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Challenges Facing Islamic World - English Essay - Education Impression

Challenges Facing Islamic World – English Essay

Challenges Facing Islamic World

English Essay on “Challenges Facing Islamic World”

It is not an imagination but a straightforward reality that the world system has changed rapidly. The changes that we have witnessed are phenomenal, affecting the structure of relations almost among all major pl8yers in the world. Of all of them, Islam, Muslim and the Islamic countries confront greater challenges than any other community in the new world order for two reasons. First, conservatives sectors of western societies that have grown strong in recent years have launched a campaign to malign Islam and Muslims after the tragedy of September 11. They have put in use many effective channels from media to legislatures, think tanks and influential lobbies.

Driven by political and security interests, the campaigners against Islam blur the distinction between societies in Islamic countries at large and the minority of Islamic militants among them. They also deliberately confuse legitimate resistance against state oppression with terrorism The old stereotypes against Muslim societies have found new expressions that brand them as violent, anti-west, against progress, liberal ideas and democracy. Some of the, notorious anti-Muslim scholars have argued that Islamic societies are inherently incapable of transforming themselves according to the principles of democracy. Others extend this irrational line to all developing countries insisting that the western democratic experience and political institutions are unique and that they cannot be replicated anywhere else.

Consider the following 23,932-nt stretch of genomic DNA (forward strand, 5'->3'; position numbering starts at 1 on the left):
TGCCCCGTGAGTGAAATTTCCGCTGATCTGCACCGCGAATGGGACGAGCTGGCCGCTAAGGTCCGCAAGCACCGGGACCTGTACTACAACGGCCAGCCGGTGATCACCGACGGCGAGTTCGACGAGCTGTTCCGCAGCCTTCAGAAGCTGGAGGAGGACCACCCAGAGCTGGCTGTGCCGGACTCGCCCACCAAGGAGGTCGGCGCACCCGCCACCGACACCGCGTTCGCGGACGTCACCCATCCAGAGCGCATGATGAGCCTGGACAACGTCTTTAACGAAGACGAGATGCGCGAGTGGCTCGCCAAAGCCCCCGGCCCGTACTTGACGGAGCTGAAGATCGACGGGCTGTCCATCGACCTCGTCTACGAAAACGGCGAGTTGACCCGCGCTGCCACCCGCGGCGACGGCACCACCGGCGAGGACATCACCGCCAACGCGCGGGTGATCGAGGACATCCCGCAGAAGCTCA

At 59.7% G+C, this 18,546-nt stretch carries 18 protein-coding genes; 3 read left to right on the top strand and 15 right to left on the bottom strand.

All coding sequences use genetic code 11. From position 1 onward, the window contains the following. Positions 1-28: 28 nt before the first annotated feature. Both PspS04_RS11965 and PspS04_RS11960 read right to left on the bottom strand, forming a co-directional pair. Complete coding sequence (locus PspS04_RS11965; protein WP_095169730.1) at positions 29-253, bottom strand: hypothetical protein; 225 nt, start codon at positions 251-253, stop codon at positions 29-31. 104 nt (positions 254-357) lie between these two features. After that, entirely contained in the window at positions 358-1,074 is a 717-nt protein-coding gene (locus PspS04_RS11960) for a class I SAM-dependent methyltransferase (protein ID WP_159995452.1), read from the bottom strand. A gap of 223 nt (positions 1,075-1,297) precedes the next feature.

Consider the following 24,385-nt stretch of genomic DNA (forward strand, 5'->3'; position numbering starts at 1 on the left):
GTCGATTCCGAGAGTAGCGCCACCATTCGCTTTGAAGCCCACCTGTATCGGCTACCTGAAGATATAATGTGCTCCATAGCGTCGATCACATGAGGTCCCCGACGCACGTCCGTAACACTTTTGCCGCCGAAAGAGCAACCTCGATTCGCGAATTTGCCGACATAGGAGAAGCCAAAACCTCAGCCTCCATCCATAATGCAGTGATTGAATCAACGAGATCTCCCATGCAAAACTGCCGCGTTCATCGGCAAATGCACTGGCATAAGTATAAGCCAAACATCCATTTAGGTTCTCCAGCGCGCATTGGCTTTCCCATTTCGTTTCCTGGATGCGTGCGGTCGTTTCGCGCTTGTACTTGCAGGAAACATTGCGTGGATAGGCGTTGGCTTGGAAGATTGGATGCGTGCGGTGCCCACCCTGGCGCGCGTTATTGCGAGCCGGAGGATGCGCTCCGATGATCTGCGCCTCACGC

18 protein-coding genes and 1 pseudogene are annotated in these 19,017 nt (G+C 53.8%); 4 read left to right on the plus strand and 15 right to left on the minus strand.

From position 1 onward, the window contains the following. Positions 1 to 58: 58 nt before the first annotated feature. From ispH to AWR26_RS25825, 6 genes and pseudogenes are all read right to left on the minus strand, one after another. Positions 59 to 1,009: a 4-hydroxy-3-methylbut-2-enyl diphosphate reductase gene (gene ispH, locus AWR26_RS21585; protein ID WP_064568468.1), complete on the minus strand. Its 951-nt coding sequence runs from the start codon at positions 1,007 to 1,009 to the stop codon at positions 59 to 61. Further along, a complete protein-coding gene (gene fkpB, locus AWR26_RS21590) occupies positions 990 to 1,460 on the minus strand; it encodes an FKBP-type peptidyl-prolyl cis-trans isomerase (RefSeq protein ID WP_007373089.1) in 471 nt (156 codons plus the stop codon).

Second reason why the Muslim countries are more at the receiving end of the stick than others is the nature of responses to oppression and injustice against them. How should peoples and societies oppressed and disposed of their land, human dignity and power to control their affairs pond Invokes different answers. This is common dilemma of all of them no matter what is their religion or nationality. Armed struggle for national liberation has been an accepted principle of international law and many nations used this as the most effective means to end colonial domination. National liberation movements in the Islamic lands were no exceptions.educationsight.blogspot.com In areas still under the control of alien powers, like Palestine, Kashmir and Chechnya they continue to wage their struggles. With the changes in the international environment, these struggles however face greater challenge of acceptance, legitimacy and recognition than before. Not only have their oppressors become more oppressive with a strong sentiment against Islamic militancy, but also the attitude of western nations toward territorial and national disputes involving the Muslims has grown more indifferent than in the previous decades. Many of the Muslim political activists, intellectuals and even rulers have argued that the western approach toward Kashmir and Palestine, Bosnia, Kosovo and Chechnya was already biased. They watched brutalities there on the sidelines and did very little and too late to do anything to avert massacres, genocides and ethnic cleansing.